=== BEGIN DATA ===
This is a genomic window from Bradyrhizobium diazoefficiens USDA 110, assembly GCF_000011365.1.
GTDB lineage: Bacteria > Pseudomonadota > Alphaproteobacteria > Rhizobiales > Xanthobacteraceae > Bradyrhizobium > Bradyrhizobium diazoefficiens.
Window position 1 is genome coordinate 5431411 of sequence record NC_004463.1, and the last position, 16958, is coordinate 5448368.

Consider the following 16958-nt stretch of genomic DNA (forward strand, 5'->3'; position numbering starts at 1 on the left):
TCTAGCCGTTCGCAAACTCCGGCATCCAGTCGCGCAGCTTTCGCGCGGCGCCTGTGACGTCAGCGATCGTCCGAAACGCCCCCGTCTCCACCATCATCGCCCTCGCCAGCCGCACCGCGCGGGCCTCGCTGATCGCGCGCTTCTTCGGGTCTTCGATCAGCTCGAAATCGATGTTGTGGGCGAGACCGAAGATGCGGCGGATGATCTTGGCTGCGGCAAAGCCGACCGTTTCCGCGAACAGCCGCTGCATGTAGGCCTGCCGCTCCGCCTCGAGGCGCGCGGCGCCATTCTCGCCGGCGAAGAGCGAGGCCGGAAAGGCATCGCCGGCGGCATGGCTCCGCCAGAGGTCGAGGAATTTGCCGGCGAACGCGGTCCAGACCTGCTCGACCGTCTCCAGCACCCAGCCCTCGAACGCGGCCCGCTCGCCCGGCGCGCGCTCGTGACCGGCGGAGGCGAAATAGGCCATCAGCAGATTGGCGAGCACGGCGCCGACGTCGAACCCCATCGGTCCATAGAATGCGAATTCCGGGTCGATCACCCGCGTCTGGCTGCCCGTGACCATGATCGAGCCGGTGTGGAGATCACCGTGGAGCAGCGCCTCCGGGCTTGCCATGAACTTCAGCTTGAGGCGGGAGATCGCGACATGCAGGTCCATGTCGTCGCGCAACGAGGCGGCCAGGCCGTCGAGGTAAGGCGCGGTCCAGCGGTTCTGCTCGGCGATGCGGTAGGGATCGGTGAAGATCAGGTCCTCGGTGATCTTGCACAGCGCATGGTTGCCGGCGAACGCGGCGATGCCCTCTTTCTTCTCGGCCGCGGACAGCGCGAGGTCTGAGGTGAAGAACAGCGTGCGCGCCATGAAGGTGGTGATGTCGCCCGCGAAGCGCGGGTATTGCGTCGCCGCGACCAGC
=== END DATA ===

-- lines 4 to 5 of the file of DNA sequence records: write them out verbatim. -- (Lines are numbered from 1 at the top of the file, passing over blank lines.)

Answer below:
Consider the following 16958-nt stretch of genomic DNA (forward strand, 5'->3'; position numbering starts at 1 on the left):
TCTAGCCGTTCGCAAACTCCGGCATCCAGTCGCGCAGCTTTCGCGCGGCGCCTGTGACGTCAGCGATCGTCCGAAACGCCCCCGTCTCCACCATCATCGCCCTCGCCAGCCGCACCGCGCGGGCCTCGCTGATCGCGCGCTTCTTCGGGTCTTCGATCAGCTCGAAATCGATGTTGTGGGCGAGACCGAAGATGCGGCGGATGATCTTGGCTGCGGCAAAGCCGACCGTTTCCGCGAACAGCCGCTGCATGTAGGCCTGCCGCTCCGCCTCGAGGCGCGCGGCGCCATTCTCGCCGGCGAAGAGCGAGGCCGGAAAGGCATCGCCGGCGGCATGGCTCCGCCAGAGGTCGAGGAATTTGCCGGCGAACGCGGTCCAGACCTGCTCGACCGTCTCCAGCACCCAGCCCTCGAACGCGGCCCGCTCGCCCGGCGCGCGCTCGTGACCGGCGGAGGCGAAATAGGCCATCAGCAGATTGGCGAGCACGGCGCCGACGTCGAACCCCATCGGTCCATAGAATGCGAATTCCGGGTCGATCACCCGCGTCTGGCTGCCCGTGACCATGATCGAGCCGGTGTGGAGATCACCGTGGAGCAGCGCCTCCGGGCTTGCCATGAACTTCAGCTTGAGGCGGGAGATCGCGACATGCAGGTCCATGTCGTCGCGCAACGAGGCGGCCAGGCCGTCGAGGTAAGGCGCGGTCCAGCGGTTCTGCTCGGCGATGCGGTAGGGATCGGTGAAGATCAGGTCCTCGGTGATCTTGCACAGCGCATGGTTGCCGGCGAACGCGGCGATGCCCTCTTTCTTCTCGGCCGCGGACAGCGCGAGGTCTGAGGTGAAGAACAGCGTGCGCGCCATGAAGGTGGTGATGTCGCCCGCGAAGCGCGGGTATTGCGTCGCCGCGACCAGC